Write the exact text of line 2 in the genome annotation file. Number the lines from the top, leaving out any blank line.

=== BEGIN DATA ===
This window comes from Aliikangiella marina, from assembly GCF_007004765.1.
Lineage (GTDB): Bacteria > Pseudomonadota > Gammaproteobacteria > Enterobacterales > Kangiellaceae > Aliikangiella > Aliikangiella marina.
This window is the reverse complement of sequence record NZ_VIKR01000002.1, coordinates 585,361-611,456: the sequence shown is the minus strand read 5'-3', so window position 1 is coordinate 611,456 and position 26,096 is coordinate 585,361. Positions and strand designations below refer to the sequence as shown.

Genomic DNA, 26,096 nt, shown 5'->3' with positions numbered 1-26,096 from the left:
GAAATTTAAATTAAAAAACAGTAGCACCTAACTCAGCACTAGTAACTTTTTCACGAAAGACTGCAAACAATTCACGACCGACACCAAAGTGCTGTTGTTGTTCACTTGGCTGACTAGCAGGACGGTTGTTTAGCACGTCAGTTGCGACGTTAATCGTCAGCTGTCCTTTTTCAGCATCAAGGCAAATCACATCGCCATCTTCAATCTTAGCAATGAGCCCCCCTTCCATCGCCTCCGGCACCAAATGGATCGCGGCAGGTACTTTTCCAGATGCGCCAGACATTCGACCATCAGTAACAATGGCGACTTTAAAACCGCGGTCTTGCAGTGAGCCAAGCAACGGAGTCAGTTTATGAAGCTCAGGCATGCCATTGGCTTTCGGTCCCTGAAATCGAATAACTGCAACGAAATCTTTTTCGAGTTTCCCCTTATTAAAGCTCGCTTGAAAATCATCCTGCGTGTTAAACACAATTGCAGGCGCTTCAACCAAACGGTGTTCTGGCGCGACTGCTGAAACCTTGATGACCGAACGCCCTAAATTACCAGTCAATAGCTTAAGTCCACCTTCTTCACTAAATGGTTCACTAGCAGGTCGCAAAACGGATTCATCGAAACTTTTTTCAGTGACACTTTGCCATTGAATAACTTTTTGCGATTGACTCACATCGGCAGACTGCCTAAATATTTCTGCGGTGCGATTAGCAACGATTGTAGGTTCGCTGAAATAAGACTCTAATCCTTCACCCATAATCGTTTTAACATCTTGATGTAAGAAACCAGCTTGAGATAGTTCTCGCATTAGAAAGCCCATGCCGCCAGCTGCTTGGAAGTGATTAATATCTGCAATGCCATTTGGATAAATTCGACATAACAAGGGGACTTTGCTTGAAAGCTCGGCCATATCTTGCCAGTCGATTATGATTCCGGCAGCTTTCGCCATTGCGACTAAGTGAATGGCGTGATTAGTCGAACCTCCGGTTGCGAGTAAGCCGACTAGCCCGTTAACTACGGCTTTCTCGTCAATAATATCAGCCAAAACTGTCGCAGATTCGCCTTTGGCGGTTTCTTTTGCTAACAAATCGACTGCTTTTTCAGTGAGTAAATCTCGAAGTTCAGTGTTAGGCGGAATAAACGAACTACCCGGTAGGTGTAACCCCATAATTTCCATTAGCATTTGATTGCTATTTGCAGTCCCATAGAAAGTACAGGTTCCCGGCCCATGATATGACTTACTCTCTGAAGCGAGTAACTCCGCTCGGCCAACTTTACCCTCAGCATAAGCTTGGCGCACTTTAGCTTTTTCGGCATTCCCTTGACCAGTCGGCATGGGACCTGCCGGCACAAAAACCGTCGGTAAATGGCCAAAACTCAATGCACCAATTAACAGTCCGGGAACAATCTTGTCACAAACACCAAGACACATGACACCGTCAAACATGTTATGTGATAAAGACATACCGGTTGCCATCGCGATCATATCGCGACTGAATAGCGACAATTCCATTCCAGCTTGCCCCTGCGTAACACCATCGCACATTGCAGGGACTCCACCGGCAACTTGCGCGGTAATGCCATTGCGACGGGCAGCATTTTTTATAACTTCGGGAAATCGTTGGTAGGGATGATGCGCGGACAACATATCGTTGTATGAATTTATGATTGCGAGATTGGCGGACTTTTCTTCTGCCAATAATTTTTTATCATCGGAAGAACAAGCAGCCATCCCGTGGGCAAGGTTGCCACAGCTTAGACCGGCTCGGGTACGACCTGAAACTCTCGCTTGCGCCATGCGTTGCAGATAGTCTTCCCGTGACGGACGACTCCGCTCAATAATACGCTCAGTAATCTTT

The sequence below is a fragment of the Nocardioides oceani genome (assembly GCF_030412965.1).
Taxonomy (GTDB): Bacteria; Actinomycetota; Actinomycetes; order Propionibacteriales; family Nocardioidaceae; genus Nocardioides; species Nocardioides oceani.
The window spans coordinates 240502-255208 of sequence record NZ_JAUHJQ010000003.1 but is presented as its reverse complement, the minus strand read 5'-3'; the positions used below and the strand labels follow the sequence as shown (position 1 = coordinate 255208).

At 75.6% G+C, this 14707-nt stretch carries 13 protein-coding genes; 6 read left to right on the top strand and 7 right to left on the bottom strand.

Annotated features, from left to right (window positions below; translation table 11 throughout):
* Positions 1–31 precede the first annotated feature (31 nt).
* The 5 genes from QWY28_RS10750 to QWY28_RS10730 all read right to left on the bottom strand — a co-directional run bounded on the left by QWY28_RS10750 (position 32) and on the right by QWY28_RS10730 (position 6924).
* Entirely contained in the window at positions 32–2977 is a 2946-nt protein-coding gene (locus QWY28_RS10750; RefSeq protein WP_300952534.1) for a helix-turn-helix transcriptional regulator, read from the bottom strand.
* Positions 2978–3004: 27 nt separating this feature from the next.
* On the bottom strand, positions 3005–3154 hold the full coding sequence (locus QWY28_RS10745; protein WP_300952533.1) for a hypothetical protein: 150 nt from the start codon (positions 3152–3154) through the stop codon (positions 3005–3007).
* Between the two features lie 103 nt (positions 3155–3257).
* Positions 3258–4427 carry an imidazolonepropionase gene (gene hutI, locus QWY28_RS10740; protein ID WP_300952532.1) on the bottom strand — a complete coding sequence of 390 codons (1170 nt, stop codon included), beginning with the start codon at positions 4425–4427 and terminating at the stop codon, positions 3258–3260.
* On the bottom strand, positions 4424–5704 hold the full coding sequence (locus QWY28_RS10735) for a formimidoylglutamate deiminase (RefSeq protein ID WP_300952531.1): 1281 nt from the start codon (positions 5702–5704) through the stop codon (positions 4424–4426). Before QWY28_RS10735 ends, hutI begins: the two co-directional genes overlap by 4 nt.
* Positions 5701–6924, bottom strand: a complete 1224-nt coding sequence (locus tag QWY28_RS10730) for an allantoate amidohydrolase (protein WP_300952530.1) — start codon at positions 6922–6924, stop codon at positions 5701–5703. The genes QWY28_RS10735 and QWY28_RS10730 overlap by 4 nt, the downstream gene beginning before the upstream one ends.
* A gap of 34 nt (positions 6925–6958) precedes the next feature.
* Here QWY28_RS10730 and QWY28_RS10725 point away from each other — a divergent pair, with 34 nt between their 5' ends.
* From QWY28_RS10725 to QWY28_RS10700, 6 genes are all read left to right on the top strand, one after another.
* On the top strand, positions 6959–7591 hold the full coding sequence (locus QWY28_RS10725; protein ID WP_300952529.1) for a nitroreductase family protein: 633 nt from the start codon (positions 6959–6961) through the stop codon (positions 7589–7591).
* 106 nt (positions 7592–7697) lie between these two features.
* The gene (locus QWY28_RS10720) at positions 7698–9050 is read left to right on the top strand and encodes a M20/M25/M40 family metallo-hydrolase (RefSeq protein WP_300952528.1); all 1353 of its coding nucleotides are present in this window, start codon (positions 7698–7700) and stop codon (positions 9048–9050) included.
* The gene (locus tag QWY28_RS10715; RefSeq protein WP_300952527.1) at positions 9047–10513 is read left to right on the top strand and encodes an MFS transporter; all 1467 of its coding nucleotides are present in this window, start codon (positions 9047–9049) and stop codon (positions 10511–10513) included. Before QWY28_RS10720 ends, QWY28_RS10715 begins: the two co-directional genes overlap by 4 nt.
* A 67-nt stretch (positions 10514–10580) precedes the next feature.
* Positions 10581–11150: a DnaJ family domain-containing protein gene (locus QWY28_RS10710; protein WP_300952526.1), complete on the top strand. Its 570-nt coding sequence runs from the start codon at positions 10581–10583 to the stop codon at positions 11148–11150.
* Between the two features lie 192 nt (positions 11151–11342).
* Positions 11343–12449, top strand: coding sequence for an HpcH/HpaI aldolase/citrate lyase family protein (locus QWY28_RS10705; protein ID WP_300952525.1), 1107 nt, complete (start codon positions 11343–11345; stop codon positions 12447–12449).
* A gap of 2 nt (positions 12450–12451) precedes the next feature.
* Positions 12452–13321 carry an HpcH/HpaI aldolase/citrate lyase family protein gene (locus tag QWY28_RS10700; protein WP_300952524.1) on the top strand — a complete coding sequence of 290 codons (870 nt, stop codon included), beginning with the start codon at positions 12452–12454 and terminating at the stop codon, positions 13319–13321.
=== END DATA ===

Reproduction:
Lineage (GTDB): Bacteria > Pseudomonadota > Gammaproteobacteria > Enterobacterales > Kangiellaceae > Aliikangiella > Aliikangiella marina.